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Hemingway’s Literary Influences as One of America’s Greatest Writers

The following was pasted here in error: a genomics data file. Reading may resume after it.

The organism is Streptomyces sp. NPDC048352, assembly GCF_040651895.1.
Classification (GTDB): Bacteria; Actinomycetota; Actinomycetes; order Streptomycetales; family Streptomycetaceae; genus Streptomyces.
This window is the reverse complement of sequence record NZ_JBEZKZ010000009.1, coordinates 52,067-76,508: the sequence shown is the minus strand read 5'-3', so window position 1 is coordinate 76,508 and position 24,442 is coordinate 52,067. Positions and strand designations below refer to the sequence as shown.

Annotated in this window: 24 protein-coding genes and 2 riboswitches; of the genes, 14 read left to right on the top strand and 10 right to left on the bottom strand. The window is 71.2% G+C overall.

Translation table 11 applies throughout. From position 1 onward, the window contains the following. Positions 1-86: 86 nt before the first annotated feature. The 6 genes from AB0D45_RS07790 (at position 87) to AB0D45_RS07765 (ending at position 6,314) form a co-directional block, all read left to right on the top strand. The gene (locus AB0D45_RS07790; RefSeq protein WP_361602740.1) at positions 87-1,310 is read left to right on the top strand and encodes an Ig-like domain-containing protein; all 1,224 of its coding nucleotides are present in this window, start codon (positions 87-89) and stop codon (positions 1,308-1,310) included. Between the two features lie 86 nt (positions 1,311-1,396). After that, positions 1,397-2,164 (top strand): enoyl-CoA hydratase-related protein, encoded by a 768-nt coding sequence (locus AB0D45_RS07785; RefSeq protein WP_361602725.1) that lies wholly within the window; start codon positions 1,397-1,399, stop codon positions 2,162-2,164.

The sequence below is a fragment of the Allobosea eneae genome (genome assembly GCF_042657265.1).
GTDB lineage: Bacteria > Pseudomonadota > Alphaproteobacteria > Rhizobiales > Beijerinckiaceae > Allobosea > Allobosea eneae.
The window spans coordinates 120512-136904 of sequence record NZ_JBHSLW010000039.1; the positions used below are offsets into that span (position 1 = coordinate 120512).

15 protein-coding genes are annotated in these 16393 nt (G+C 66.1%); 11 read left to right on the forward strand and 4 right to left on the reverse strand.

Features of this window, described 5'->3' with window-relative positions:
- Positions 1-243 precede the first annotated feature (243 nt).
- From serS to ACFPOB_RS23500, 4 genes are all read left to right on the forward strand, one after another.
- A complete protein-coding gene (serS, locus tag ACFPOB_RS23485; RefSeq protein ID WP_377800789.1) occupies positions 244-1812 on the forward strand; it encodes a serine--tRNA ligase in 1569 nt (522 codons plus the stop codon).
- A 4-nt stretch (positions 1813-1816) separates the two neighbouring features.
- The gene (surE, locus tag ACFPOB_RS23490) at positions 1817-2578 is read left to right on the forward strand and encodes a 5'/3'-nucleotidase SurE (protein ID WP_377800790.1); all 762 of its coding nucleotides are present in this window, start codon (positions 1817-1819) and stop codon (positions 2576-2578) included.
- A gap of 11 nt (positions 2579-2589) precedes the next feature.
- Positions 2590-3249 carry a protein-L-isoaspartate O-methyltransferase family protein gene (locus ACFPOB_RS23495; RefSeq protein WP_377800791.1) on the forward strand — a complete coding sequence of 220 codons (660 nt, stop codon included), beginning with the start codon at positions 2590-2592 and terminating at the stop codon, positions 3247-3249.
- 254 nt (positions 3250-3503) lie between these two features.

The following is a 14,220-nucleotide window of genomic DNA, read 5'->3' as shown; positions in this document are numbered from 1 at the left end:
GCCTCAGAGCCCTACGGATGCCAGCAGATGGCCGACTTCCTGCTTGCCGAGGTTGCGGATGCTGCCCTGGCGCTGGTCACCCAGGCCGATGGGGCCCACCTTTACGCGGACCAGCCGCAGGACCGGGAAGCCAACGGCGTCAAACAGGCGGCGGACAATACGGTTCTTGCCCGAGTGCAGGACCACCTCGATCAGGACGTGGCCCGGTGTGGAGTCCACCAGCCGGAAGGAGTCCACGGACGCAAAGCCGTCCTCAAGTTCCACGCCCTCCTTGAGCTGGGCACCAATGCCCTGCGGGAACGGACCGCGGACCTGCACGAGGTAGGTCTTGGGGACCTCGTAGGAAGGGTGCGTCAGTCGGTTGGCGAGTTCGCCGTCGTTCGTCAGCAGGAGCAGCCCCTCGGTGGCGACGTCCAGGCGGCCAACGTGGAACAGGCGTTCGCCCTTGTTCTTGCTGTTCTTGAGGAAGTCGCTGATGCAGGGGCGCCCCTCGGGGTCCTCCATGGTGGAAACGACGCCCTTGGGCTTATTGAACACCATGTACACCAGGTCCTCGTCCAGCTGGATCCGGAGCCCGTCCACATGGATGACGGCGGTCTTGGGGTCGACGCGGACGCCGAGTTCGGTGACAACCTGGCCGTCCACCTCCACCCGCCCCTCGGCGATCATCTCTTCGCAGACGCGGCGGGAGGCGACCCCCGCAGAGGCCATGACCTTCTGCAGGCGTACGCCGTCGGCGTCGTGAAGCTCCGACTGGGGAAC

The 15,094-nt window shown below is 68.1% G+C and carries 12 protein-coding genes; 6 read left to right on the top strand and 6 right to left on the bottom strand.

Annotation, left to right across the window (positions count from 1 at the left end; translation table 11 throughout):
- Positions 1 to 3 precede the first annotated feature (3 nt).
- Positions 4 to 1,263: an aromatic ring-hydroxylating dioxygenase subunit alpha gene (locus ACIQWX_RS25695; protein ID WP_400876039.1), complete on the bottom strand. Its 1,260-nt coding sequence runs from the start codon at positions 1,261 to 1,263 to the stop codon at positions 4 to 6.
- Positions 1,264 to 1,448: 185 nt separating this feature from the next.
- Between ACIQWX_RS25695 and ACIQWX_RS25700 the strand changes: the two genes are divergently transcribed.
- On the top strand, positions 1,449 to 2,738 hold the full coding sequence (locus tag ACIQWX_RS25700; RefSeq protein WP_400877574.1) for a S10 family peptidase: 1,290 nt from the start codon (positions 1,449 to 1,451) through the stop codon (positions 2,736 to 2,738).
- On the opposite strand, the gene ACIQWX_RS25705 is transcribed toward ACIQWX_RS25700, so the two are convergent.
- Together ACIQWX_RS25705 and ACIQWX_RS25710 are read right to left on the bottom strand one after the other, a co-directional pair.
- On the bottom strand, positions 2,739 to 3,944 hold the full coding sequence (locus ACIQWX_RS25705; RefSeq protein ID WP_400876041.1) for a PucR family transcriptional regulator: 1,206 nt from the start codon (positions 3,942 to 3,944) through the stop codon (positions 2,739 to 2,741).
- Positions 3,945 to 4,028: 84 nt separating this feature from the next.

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    Hemmingway’s Literary Influences As one of America’s greatest writers, Ernest Hemmingway recounted his personal life experiences to create his novels. Hemmingway lead an interesting life, filled with romance, travel, and adventure. It was this lifestyle that provided him with much of the material that he used to write his greatest novels. Writing was more of a story telling exercise for Hemmingway, because he had firsthand experience at most of what he wrote about. Hemmingway was also influenced by many of the people he met throughout his life, including women, authors, and news journalists. Hemmingway was born in his family’s home in Oak Park, Illinois on July 18, 1899. It was here that he was raised with the conservative Midwestern values of strong religion, hard work, and self-determination. His father taught him to fish and hunt along the shores and in the forest around Lake Michigan. His love of the outdoors was cultivated here, and would influence his writing later in life. Hemmingway’s mother was very creative, with a special talent for singing. Although Ernest never took to music, he inherited his mother’s creativity. (Online ref #1) The first writing influence in Hemmingway’s life came from his first job, as a reporter at the Kansas City Star newspaper. The Star’s style and usage book advocated using short sentences, active verbs, authenticity, clarity, smoothness, and writing in a positive tone. This left an impression on Hemmingway that can be seen in all of his writing. He called them “the best rules I ever learned in the business of writing” and, based upon his work, never forgot them. (Online ref. #2) While working at The Star, Hemmingway made the next major decision in his life, joining the Red Cross to help in the war effort in Europe. (Online Ref #3) Experiencing war first hand made a huge impact on Hemmingway. His role as an ambulance driver exposed him to the harsh realities of war shortly after arriving in Europe. He loved the adventure and drama that war provided, and wanted to be part of the action. Hemmingway was wounded shortly after transferring to a position that brought him closer to the front lines. (Online Ref #4) The experiences of war inspired one of Hemmingway’s great novels, “A Farewell to Arms,” and the frustration of war inspired another, called “A Soldier’s Home.” After returning home to Oak Park in 1919, Hemmingway meet his first of four wives, Hadley Richardson, who he married in September 1921. He took a job with the Toronto Daily Star, as it’s European correspondent, and returned to Europe near the end of 1921. While living in Paris, Hemmingway was in the midst of a changing literary world, where he was soon to leave his mark. He made social and business relationships with the likes of Ezra Pound, James Joyce, Gertrude Stein, and Sylvia Beach. During this time Hemmingway became an editor for the literary magazine, Transatlantic Review, which published some of his early stories. (Online ref # 1) In 1927 Hemmingway divorced his first wife and married Pauline Pfeiffer. They returned to the United States and took up residence in Key West Florida. His next twelve years were spent in the Key West are, sailing, fishing, and writing. During this period of his life, Hemmingway went on a three-month safari to Africa. The trip to Africa became the inspiration for one of his best novels, “Green Hill of Africa,” and two of his most memorable short stories, “The Snows of Kilimanjaro,” and “The Short Happy Life of Francis Macomber.” While living in Key West, Hemmingway completed many of the works he had started in Europe and gathered material for several of his future works, including, For “Whom the Bell Tolls” and “Old Man and the Sea.” (Online ref # 1) Over the next twenty one years of his life, Hemmingway would go on to write several more best selling novels. He would cover two more wars, the Spanish Civil War, and WWII. Hemmingway returned to Paris as it was liberated from the Germans in August of 1944. He then traveled to northern France and joined a friend, General Buck Lanham, along with the 22nd Infantry Regiment. He spent a month with this group of soldiers as they pushed towards Germany. Hemmingway recorded the events and later turned this into another literary work titled “Across the River and into the Trees.” (Online ref # 1) Hemmingway wrote so many great books that evolved from his personal experiences in his own life, the adventures that he took, and the wars that he participated in and covered as a journalist. It is hard to imagine that one man could experience and absorb so much in just one lifetime. It is clear to see that the greatest influence on Ernest Hemmingway’s writing was Ernest Hemmingway, his life, and the way in which he choose to live it. Works Cited: World Wide Web Online Reference 1: Online Reference 2: Desnoyers, Megan Floyd, Ernest Hemingway: A Storyteller’s Legacy. John Fitzgerald Kennedy Library – Columbia Point – Boston, Massachusetts 02125. Revised April 8, 2000 Online Reference 3: Online Reference 4: Bibliography:none

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